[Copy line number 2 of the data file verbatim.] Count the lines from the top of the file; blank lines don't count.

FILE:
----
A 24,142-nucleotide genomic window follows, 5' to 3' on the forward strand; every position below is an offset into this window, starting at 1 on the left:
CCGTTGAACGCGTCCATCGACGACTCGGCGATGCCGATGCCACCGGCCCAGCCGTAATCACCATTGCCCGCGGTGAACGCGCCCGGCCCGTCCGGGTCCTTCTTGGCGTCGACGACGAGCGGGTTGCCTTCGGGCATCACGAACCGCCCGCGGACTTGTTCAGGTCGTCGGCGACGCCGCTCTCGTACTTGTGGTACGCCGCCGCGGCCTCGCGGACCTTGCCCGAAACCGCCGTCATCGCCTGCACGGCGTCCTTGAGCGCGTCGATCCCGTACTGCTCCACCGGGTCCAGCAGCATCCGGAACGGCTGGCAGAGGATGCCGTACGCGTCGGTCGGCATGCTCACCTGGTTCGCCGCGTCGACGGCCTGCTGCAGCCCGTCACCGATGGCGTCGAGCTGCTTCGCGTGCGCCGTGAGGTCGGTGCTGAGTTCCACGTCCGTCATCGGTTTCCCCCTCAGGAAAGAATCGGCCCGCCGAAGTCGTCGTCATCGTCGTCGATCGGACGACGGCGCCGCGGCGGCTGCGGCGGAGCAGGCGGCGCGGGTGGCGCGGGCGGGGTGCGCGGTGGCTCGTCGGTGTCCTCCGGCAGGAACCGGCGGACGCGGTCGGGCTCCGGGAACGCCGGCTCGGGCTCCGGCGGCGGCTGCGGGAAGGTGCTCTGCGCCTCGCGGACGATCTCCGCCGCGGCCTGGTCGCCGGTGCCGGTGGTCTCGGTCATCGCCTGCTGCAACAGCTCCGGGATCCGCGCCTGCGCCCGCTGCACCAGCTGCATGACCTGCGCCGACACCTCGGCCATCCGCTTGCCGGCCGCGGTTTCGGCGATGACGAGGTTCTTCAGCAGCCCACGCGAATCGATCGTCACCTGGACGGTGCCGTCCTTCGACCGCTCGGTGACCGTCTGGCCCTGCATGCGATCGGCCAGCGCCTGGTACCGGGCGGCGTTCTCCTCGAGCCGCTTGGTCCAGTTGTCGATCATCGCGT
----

CCGTTGAACGCGTCCATCGACGACTCGGCGATGCCGATGCCACCGGCCCAGCCGTAATCACCATTGCCCGCGGTGAACGCGCCCGGCCCGTCCGGGTCCTTCTTGGCGTCGACGACGAGCGGGTTGCCTTCGGGCATCACGAACCGCCCGCGGACTTGTTCAGGTCGTCGGCGACGCCGCTCTCGTACTTGTGGTACGCCGCCGCGGCCTCGCGGACCTTGCCCGAAACCGCCGTCATCGCCTGCACGGCGTCCTTGAGCGCGTCGATCCCGTACTGCTCCACCGGGTCCAGCAGCATCCGGAACGGCTGGCAGAGGATGCCGTACGCGTCGGTCGGCATGCTCACCTGGTTCGCCGCGTCGACGGCCTGCTGCAGCCCGTCACCGATGGCGTCGAGCTGCTTCGCGTGCGCCGTGAGGTCGGTGCTGAGTTCCACGTCCGTCATCGGTTTCCCCCTCAGGAAAGAATCGGCCCGCCGAAGTCGTCGTCATCGTCGTCGATCGGACGACGGCGCCGCGGCGGCTGCGGCGGAGCAGGCGGCGCGGGTGGCGCGGGCGGGGTGCGCGGTGGCTCGTCGGTGTCCTCCGGCAGGAACCGGCGGACGCGGTCGGGCTCCGGGAACGCCGGCTCGGGCTCCGGCGGCGGCTGCGGGAAGGTGCTCTGCGCCTCGCGGACGATCTCCGCCGCGGCCTGGTCGCCGGTGCCGGTGGTCTCGGTCATCGCCTGCTGCAACAGCTCCGGGATCCGCGCCTGCGCCCGCTGCACCAGCTGCATGACCTGCGCCGACACCTCGGCCATCCGCTTGCCGGCCGCGGTTTCGGCGATGACGAGGTTCTTCAGCAGCCCACGCGAATCGATCGTCACCTGGACGGTGCCGTCCTTCGACCGCTCGGTGACCGTCTGGCCCTGCATGCGATCGGCCAGCGCCTGGTACCGGGCGGCGTTCTCCTCGAGCCGCTTGGTCCAGTTGTCGATCATCGCGT